Speed merchants chase silverware

PUBLISHED : Tuesday, 08 November, 1994, 12:00am
UPDATED : Tuesday, 08 November, 1994, 12:00am

ONE of the many enthralling things about the Hong Kong turf is that the best horses compete against each other in contrast to Europe where they are often kept in cotton wool, their connections terrified of the prospect of defeat and the attendant drop in stud values.

This is exactly the situation at Happy Valley tomorrow night where the past winners of the International Bowl, the Derby and the end-of-season sprint championship, the Chairman's Prize, are collected together for the valuable Happy Valley Trophy over 1,235 metres.

Last season's International Bowl hero, the Neville Begg-trained Winning Partners, appears to have come back in much better nick than he ended last season.

He was given a strong workout by Begg on Sunday and prior to that had gone to the line in a manner reminiscent of his form in the first half of last season when taking a trial down the straight 1,000-metre course last Tuesday.

But work is one thing and racing is another. In his races towards the end of last season, Winning Partners tended to carry his head at an even more awkward and higher angle than usual raising the possibility that he may have some kind of problem - maybe with his wind.

It is very much hoped that this is not the case and tomorrow night's clash will be most revealing.

The signs are certainly there that Begg, who has his burgeoning team in great form, has Winning Partners back towards his brilliant best.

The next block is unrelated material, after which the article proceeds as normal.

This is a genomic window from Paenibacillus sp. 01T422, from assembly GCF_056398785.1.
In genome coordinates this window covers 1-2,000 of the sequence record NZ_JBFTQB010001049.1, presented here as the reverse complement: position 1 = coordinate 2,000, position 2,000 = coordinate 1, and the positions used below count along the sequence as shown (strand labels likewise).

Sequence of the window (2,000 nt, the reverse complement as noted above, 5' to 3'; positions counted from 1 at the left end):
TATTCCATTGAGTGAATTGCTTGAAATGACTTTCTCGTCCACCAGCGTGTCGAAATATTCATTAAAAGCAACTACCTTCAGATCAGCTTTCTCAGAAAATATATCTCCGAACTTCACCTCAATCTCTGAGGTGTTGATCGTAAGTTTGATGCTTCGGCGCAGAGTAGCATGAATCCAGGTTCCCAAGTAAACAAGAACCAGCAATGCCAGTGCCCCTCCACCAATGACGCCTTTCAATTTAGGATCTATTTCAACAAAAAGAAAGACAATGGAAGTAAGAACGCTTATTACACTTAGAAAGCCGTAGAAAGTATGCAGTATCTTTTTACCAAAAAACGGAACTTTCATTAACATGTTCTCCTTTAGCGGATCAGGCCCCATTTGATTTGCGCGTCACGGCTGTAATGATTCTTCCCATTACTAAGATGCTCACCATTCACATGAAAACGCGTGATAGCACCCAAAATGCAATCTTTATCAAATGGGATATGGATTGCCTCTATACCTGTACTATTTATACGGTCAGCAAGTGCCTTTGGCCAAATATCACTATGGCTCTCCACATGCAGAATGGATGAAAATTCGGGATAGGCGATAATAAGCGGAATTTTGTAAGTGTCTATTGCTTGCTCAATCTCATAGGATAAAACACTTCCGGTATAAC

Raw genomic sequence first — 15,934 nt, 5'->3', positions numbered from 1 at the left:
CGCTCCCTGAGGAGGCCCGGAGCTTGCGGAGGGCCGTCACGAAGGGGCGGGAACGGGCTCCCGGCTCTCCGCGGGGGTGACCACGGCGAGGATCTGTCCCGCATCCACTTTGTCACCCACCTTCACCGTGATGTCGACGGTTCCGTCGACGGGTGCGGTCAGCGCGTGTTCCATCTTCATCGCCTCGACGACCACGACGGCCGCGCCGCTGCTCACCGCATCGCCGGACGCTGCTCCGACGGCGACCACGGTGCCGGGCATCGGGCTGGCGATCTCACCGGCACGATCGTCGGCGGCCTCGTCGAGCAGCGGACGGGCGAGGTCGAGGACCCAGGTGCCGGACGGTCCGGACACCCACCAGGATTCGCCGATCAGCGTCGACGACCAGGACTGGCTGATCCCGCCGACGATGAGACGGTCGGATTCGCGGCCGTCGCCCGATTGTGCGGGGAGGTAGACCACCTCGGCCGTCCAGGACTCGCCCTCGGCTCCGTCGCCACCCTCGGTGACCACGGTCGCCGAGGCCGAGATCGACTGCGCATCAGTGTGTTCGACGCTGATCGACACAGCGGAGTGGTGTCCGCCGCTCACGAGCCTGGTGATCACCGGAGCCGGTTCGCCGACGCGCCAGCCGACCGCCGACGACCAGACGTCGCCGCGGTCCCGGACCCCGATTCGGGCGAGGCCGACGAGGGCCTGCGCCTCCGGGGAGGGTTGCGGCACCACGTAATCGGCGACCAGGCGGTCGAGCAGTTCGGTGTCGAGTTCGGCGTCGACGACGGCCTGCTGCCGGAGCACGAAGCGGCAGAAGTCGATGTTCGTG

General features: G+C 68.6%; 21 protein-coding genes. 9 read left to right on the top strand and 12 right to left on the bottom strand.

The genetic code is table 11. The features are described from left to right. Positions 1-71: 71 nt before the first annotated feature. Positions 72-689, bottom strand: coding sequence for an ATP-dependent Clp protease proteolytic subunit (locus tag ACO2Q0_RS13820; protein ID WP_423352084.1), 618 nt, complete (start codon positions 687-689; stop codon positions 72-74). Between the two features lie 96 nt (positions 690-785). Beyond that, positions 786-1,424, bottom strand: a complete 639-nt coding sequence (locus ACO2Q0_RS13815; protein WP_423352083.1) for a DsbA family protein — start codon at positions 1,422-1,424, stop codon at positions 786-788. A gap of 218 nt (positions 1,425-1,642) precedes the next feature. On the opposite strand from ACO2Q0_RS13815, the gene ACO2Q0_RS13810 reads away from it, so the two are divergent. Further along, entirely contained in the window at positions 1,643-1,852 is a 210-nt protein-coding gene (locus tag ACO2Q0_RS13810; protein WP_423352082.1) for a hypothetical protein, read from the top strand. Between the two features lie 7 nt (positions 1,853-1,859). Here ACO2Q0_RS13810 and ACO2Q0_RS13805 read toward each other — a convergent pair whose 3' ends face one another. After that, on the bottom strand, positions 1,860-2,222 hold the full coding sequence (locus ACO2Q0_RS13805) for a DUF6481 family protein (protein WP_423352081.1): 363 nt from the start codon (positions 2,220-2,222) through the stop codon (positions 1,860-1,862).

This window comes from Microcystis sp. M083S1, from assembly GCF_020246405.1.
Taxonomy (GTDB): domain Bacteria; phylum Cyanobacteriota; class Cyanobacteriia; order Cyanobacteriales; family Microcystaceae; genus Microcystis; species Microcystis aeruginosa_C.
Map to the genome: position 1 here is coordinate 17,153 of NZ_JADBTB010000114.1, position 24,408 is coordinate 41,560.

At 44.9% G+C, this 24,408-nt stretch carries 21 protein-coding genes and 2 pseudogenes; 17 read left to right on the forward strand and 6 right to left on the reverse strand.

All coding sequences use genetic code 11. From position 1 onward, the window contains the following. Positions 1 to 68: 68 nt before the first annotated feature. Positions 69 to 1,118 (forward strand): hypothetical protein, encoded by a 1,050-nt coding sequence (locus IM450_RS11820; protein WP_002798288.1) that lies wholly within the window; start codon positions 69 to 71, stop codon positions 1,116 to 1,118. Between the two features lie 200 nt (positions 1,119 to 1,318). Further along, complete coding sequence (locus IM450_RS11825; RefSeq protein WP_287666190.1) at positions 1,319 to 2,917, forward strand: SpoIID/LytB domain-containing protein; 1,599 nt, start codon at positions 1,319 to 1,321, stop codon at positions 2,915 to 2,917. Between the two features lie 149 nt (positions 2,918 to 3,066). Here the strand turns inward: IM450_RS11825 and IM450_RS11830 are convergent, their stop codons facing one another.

There have been excellent signs emanating from the Patrick Biancone camp, too, over the condition of former Derby winner and luckless International Bowl runner-up Helene Star.

He has been troubled by leg problems since his prolific season the campaign before last where he won five in succession before being held up momentarily for a run in the Bowl and then beaten a whisker.

Biancone has given him plenty of work and his legs appear to have held up well.

He went really well on the grass last Tuesday and was again out working very strongly yesterday morning as he clocked a searching 1,200 metres in one minute 13.6 under Eric Legrix.

The French rider is excited at the prospect of riding Helene Star saying: 'He has given me a tremendous feel in his work. He's the sort of horse who I think would be capable of winning a Group Two race in France. I have no hesitation in saying that.

'What's more. His legs seem to be holding up to the work we have given him. Patrick has done a great job with him and I'm really looking forward to riding him.' Happy Money, nursed back by John Moore to claim last season's sprint crown, completes the triumvirate of speedsters.

His work has been right out of the top drawer, too, and he's a horse who has raced really well fresh in the past.

Indeed, he has surprised connections on occasion by simply bolting in when considered a little above him self.

His trials have been particularly noteworthy. For instance Brian York kept him under a very tight hold down the straight behind Winning Partners last week.

For tomorrow's opening event, Lawrie Fownes' Majulah Superstar impressed again yesterday morning and continues to improve.

There has also been improvement from Stephen Leung's Winford while Able Ride is going as well as he's ever gone. There may be two outsiders to keep safe.

The in-form Alex Wong Yu-on, so desperately unlucky with Supreme Monarch pyrrhic victory on Saturday, has kept Radiant Sun in prime condition for the second event. He's seldom looked better in himself.

Lam Hung-fie has Bold Bidder ticking along nicely for this so don't be surprised by a prominent first-up showing from him at good odds under his apprentice rider Vickie C. W. Choi.

Choi also has a big chance in the night's final event on the much improved Speedstar.

Choi scored on him at big odds last time, taking him to the front and improving his position.

The indiction from Speedstar's trackwork yesterday was that a repeat performance may well be on the cards.